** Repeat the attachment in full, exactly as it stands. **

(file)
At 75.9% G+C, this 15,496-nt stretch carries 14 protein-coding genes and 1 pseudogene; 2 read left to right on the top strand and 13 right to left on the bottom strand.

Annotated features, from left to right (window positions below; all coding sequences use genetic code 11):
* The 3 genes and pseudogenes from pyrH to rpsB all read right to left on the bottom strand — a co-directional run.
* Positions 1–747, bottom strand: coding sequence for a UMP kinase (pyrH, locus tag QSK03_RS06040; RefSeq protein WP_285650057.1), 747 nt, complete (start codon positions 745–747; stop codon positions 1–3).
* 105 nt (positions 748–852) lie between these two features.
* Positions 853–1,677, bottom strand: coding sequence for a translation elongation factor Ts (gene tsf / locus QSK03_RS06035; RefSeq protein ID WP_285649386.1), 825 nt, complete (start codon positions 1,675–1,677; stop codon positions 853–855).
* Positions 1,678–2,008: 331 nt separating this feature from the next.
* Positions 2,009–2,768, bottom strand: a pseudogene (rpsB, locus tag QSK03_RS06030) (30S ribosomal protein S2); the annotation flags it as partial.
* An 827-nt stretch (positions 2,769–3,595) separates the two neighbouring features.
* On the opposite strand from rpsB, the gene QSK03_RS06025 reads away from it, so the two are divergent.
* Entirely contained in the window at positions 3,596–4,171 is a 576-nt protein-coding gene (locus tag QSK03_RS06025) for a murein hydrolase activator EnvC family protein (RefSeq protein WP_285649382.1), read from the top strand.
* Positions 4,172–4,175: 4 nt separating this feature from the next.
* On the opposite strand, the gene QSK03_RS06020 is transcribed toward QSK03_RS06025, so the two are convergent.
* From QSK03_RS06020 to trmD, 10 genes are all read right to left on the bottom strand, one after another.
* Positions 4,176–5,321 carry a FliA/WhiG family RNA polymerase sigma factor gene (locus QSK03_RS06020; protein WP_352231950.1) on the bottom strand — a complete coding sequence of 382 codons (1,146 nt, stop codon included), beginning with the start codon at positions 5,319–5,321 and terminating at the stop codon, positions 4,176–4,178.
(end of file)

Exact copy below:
At 75.9% G+C, this 15,496-nt stretch carries 14 protein-coding genes and 1 pseudogene; 2 read left to right on the top strand and 13 right to left on the bottom strand.

Annotated features, from left to right (window positions below; all coding sequences use genetic code 11):
* The 3 genes and pseudogenes from pyrH to rpsB all read right to left on the bottom strand — a co-directional run.
* Positions 1–747, bottom strand: coding sequence for a UMP kinase (pyrH, locus tag QSK03_RS06040; RefSeq protein WP_285650057.1), 747 nt, complete (start codon positions 745–747; stop codon positions 1–3).
* 105 nt (positions 748–852) lie between these two features.
* Positions 853–1,677, bottom strand: coding sequence for a translation elongation factor Ts (gene tsf / locus QSK03_RS06035; RefSeq protein ID WP_285649386.1), 825 nt, complete (start codon positions 1,675–1,677; stop codon positions 853–855).
* Positions 1,678–2,008: 331 nt separating this feature from the next.
* Positions 2,009–2,768, bottom strand: a pseudogene (rpsB, locus tag QSK03_RS06030) (30S ribosomal protein S2); the annotation flags it as partial.
* An 827-nt stretch (positions 2,769–3,595) separates the two neighbouring features.
* On the opposite strand from rpsB, the gene QSK03_RS06025 reads away from it, so the two are divergent.
* Entirely contained in the window at positions 3,596–4,171 is a 576-nt protein-coding gene (locus tag QSK03_RS06025) for a murein hydrolase activator EnvC family protein (RefSeq protein WP_285649382.1), read from the top strand.
* Positions 4,172–4,175: 4 nt separating this feature from the next.
* On the opposite strand, the gene QSK03_RS06020 is transcribed toward QSK03_RS06025, so the two are convergent.
* From QSK03_RS06020 to trmD, 10 genes are all read right to left on the bottom strand, one after another.
* Positions 4,176–5,321 carry a FliA/WhiG family RNA polymerase sigma factor gene (locus QSK03_RS06020; protein WP_352231950.1) on the bottom strand — a complete coding sequence of 382 codons (1,146 nt, stop codon included), beginning with the start codon at positions 5,319–5,321 and terminating at the stop codon, positions 4,176–4,178.